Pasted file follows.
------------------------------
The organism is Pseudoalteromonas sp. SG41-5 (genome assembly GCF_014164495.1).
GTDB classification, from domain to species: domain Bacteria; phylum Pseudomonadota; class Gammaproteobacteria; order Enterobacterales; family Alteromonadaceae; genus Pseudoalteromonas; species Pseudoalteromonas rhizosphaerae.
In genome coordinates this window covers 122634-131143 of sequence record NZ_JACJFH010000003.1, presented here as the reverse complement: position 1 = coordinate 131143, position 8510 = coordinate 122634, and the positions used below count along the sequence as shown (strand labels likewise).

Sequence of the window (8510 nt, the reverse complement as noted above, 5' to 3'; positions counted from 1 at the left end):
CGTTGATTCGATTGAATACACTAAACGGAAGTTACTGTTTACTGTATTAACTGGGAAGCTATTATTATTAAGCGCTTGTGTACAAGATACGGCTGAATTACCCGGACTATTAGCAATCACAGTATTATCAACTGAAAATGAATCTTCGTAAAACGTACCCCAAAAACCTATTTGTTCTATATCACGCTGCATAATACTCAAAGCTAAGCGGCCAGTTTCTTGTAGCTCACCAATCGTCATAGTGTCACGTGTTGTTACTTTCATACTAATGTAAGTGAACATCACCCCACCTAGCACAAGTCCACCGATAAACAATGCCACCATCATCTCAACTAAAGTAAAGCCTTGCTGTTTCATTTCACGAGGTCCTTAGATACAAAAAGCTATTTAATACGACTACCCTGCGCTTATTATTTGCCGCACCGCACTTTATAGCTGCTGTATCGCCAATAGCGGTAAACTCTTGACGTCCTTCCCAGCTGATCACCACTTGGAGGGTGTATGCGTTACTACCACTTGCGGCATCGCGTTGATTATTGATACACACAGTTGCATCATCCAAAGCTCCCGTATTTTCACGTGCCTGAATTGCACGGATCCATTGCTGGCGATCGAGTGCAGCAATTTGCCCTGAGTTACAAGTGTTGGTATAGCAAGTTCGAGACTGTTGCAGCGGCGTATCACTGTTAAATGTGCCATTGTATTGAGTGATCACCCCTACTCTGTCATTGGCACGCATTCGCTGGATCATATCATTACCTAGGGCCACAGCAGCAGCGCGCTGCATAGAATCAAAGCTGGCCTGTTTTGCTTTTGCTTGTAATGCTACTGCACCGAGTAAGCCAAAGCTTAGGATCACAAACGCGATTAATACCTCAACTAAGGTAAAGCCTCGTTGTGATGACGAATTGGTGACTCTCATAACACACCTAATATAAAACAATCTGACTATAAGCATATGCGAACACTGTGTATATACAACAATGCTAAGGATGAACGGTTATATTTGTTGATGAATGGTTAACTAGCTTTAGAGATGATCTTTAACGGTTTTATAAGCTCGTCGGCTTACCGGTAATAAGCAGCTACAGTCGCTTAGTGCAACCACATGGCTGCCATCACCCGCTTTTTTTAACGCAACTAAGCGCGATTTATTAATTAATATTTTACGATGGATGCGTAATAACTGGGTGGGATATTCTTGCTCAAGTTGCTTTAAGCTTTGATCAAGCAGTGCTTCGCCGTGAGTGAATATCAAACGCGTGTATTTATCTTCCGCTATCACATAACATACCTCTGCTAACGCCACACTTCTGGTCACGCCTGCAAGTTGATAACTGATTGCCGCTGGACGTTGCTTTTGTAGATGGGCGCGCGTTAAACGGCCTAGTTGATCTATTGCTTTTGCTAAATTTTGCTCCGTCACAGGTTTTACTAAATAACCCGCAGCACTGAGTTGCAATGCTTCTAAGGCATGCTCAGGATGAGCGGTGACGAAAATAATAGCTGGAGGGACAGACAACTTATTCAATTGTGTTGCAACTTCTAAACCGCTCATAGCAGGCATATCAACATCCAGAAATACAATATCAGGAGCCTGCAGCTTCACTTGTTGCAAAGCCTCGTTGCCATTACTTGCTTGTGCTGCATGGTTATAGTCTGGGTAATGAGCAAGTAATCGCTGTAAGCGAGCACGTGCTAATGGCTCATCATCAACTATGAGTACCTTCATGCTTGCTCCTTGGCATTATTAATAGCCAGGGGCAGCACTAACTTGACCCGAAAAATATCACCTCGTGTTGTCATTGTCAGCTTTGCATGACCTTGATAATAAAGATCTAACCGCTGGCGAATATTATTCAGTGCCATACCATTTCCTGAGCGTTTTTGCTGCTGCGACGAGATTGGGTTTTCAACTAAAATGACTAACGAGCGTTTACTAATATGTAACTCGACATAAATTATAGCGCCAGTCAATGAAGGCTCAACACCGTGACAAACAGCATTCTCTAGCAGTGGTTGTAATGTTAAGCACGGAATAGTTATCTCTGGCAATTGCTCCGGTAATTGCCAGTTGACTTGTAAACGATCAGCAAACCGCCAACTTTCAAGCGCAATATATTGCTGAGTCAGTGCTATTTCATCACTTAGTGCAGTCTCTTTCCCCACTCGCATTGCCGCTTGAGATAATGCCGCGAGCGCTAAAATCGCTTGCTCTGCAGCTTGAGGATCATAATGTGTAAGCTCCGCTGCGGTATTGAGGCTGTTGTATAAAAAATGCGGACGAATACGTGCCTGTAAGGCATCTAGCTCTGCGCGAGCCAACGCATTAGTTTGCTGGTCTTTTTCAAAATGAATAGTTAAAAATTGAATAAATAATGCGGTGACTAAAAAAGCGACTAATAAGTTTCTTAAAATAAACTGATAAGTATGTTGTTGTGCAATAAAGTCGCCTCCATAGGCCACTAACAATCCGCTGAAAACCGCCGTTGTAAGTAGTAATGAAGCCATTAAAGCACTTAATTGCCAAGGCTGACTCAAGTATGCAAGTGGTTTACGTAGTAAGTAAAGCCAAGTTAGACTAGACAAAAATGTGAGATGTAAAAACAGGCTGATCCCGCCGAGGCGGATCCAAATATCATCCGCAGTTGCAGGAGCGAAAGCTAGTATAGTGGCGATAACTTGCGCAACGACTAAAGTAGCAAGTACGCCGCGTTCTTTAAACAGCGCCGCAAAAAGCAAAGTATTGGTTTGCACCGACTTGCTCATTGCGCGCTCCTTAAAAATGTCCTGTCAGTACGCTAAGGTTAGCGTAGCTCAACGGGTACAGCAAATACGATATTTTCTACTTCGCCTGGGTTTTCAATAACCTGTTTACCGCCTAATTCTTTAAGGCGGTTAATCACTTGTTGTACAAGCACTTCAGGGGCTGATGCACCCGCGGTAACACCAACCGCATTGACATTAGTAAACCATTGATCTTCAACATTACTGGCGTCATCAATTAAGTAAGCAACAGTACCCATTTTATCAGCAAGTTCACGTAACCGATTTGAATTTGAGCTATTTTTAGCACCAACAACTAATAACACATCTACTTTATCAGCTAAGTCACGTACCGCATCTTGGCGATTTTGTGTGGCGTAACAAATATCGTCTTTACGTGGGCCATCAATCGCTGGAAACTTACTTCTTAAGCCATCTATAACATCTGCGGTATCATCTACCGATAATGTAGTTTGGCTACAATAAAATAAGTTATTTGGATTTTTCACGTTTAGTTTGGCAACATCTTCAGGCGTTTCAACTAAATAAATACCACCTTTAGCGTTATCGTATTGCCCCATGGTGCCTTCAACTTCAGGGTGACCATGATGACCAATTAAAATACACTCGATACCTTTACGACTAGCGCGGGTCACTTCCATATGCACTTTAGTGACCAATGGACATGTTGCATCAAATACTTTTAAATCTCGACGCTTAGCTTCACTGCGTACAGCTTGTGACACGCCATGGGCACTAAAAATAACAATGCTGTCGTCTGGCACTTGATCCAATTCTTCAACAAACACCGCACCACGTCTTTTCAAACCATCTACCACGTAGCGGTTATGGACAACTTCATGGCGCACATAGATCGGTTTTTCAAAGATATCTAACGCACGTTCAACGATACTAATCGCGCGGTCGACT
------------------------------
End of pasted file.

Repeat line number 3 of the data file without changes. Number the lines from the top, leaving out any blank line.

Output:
In genome coordinates this window covers 122634-131143 of sequence record NZ_JACJFH010000003.1, presented here as the reverse complement: position 1 = coordinate 131143, position 8510 = coordinate 122634, and the positions used below count along the sequence as shown (strand labels likewise).